I’ve spent a lot of time reading CSR reports and engaging in tweetchats and seminars focusing on CSR strategies. There have been a number of times when I’m truly inspired by the actions of certain CSR programs. Yet, although I’m young, I feel like I’ve yet to be involved in one of those awe-inspiring campaigns.
It’s not that the companies I have worked for don’t do great things. I’m proud of each program that I’ve been involved with but there’s a nagging curiosity of what it’s like to be part of something big. If I can’t know the feeling first-hand (yet) then I have to live vicariously from those who’ve been there.
I want you all to think hard, dig deep, and find that one thing you’re the most proud of. Explain why it means so much and how it impacted you. Spare no details! This your chance to brag and self-promote…for a good reason.
When all is said and done, I’ll feature the work I find to be the most inspiring. So, tell me why I should pick you.
I recently watched the movie “Hancock” on TV and saw something interesting. The movie used a superhero as a metaphor for big corporations and their responsibility to give back.
Granted, it’s not a new movie, I think it’s still relevant. The basic plot focuses on a drunk, crass, and lazy superhero with a bad temper. Where most superheroes would be praised for their crime fighting, Hancock has no interest in helping the mortals around him. When he does make an effort, it tends to do more harm than good thus people see his actions as selfish and devoid of responsibility for any collateral damage he may cause.
Along comes a soft-spoken PR strategist with big ideas, unfortunately nobody listens to what he is proposing. What’s his big idea? Corporations should give things away for free to those who need it, show the world that even the biggest corporations have a responsibility to help the little guy. He’s pitching CSR and gets laughed at. “Are you high, son?” one of the executives asks.
Eventually, our PR pro haphazardly crosses paths with Hancock and sees his true potential. What if this dirty, angry superhero changed his image? Would people find respect for the once hated hero if he started giving back to the community instead of damaging it?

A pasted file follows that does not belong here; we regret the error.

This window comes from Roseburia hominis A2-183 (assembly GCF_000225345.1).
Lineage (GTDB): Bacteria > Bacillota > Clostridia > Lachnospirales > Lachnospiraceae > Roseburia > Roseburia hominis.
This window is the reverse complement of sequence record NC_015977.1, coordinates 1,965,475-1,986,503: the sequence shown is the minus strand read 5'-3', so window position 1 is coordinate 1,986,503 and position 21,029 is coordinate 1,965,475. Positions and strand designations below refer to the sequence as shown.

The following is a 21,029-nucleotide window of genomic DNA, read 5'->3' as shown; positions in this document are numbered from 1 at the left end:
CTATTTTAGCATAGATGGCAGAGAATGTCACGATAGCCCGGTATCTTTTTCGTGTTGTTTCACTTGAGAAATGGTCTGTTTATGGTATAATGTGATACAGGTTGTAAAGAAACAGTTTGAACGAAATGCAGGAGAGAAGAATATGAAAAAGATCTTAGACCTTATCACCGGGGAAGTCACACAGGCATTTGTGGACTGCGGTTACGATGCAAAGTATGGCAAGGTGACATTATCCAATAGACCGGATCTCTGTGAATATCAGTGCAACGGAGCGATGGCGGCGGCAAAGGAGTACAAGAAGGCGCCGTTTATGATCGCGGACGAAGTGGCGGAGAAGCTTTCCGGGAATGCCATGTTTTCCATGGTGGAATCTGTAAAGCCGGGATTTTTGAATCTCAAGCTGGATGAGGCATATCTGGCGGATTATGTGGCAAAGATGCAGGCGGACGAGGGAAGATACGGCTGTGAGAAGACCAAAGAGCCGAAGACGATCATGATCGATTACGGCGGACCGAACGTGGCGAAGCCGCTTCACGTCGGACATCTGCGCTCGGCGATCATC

At this point, the parallel between our superhero and giant corporations should be pretty obvious. What I found interesting was the fact that a superhero and a corporation could even be compared. When thinking about big businesses, I never envision a superhero with enormous power, flying above the city skylines. Yet, in an abstract way, they do have something in common: the power and means to help.
I suppose the sentiment comes down to one important thought. Whether you’re a caped hero or a multi-national conglomeration, if you have the capacity to “save the world” it becomes your responsibility to do so. If you had super-human powers, your destiny would be to put them to use helping others. The same goes for corporations and their abilities.
What do you think of this comparison? Should corporations take a page from comic books?
I spend a majority of my day utilizing different social media related tools, platforms, and news. My job is the role of a consultant for clients looking to build an online presence, engage with customers and stakeholders, etc. Recently, I’ve been working with two separate clients with ve
ry different strategies regarding social media. While conducting research, I noticed there was an influx in certification programs being offered for social media consultants. Here are a few examples:
In a recent article from SpinSucks, guest writer Martin Waxman discusses the issue at hand.
In social media, anyone can try the platforms, learn enough to be dangerous and, with a few clicks, become a video producer, community manager, content curator, published writer, or any combination of the above. [...] But as social media moves into the mainstream, a more formalized type of social media education is beginning to emerge; one that provides instruction in a classroom setting and grants accreditation, certificates, or degrees.
According to Mr. Waxman, social media has been mainly a DIY education process. We learn as we go and gain our knowledge through participating instead of learning in a more academic process. In my personal experience, that’s how I learned the best practices and platforms offered through social media.
The questions I pose to you are whether being certified in social media makes a difference. Would you hire a certified consultant over a non-certified one? Does having certification suggest an expertise? If you’re a social media consultant/strategist, would you get certified?